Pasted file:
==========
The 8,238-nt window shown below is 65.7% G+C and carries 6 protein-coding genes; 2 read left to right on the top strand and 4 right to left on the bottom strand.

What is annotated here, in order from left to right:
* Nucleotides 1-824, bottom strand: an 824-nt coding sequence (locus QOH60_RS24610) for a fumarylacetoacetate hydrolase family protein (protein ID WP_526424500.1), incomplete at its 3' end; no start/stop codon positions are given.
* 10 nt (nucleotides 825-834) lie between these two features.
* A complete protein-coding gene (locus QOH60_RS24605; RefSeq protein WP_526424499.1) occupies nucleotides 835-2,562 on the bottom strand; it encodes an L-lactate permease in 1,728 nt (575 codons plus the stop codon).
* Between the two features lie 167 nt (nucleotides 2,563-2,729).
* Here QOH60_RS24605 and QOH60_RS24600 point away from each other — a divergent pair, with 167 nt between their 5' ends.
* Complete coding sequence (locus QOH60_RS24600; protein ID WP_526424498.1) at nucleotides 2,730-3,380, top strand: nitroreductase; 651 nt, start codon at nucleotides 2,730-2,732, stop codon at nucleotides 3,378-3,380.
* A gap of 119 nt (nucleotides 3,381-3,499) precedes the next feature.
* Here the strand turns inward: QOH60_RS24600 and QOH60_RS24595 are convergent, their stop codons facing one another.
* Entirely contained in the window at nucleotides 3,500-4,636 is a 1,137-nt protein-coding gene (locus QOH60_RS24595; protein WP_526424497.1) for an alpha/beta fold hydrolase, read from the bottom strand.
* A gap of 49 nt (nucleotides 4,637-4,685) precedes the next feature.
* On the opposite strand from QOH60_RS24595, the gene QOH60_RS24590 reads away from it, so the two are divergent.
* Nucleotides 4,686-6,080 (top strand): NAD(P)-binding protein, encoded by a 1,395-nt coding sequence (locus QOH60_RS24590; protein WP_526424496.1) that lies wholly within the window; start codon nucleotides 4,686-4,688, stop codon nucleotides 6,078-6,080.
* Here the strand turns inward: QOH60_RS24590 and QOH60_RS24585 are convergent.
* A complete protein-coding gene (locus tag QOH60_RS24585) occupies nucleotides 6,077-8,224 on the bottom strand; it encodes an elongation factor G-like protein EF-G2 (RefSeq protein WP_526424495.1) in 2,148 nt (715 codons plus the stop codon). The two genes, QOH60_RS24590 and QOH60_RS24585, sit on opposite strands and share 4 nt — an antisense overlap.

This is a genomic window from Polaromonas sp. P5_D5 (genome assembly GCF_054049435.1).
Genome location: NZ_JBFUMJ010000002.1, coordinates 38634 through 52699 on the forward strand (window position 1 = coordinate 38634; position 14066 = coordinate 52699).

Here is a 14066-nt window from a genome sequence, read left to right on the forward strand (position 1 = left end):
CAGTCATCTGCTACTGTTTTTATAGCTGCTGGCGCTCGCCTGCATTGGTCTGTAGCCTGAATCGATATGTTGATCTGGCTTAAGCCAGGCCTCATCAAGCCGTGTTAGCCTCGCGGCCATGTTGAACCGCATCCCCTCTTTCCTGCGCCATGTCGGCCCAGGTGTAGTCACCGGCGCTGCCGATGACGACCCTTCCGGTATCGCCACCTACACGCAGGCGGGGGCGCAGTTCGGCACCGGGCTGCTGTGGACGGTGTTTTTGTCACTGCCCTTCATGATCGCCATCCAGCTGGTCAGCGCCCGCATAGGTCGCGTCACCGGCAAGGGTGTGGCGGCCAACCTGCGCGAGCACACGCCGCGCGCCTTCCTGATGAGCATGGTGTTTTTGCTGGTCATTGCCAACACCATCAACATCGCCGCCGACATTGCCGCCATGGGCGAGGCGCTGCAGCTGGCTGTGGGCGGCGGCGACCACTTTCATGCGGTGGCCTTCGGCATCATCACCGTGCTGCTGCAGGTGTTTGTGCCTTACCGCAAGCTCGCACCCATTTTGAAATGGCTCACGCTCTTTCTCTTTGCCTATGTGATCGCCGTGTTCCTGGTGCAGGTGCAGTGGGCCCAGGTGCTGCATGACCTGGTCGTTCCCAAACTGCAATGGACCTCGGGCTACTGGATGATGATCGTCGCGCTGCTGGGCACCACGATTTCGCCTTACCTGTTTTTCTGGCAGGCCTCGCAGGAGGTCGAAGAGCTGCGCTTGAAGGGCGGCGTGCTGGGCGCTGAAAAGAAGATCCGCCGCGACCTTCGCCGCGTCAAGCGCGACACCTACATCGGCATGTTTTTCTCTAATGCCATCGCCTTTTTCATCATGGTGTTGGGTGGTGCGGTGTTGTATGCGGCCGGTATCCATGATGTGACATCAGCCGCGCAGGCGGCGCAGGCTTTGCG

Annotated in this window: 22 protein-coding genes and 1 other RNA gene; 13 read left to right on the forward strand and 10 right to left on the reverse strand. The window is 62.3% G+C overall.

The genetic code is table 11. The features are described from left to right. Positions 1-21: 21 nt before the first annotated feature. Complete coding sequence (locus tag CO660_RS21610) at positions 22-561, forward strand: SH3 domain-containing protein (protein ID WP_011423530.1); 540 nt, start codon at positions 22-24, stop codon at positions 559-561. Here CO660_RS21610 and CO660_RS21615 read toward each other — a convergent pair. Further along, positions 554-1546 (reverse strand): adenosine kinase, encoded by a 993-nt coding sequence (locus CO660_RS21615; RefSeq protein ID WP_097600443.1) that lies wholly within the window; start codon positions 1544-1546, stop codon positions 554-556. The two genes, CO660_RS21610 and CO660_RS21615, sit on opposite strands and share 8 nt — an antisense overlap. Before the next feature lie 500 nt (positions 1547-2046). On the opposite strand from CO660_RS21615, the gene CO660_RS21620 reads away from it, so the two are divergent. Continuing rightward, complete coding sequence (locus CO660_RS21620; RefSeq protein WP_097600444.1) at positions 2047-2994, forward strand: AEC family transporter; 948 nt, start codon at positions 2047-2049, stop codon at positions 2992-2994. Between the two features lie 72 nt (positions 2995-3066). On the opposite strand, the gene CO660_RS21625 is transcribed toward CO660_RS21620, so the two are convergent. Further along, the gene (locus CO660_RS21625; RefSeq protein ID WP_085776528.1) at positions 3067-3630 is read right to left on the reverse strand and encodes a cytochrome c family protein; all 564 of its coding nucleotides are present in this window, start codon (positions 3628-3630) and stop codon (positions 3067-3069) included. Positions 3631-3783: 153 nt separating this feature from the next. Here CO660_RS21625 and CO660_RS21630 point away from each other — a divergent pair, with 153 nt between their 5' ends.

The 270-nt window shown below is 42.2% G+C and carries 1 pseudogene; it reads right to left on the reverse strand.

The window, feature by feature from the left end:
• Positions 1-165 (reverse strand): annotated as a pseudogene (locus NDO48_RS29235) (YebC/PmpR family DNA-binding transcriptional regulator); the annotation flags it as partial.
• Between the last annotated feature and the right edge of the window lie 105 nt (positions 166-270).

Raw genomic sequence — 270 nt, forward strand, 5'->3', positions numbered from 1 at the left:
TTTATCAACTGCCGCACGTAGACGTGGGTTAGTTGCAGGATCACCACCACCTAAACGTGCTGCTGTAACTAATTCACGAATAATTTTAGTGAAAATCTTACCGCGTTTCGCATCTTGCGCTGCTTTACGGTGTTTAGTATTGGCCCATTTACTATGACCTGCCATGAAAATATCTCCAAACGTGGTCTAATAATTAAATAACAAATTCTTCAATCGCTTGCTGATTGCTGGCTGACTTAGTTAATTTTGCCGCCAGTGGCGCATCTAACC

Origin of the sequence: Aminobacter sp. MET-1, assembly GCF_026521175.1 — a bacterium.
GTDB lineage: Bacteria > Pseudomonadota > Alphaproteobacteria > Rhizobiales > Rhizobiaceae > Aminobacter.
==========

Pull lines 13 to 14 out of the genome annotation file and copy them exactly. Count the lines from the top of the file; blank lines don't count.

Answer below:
* On the opposite strand from QOH60_RS24595, the gene QOH60_RS24590 reads away from it, so the two are divergent.
* Nucleotides 4,686-6,080 (top strand): NAD(P)-binding protein, encoded by a 1,395-nt coding sequence (locus QOH60_RS24590; protein WP_526424496.1) that lies wholly within the window; start codon nucleotides 4,686-4,688, stop codon nucleotides 6,078-6,080.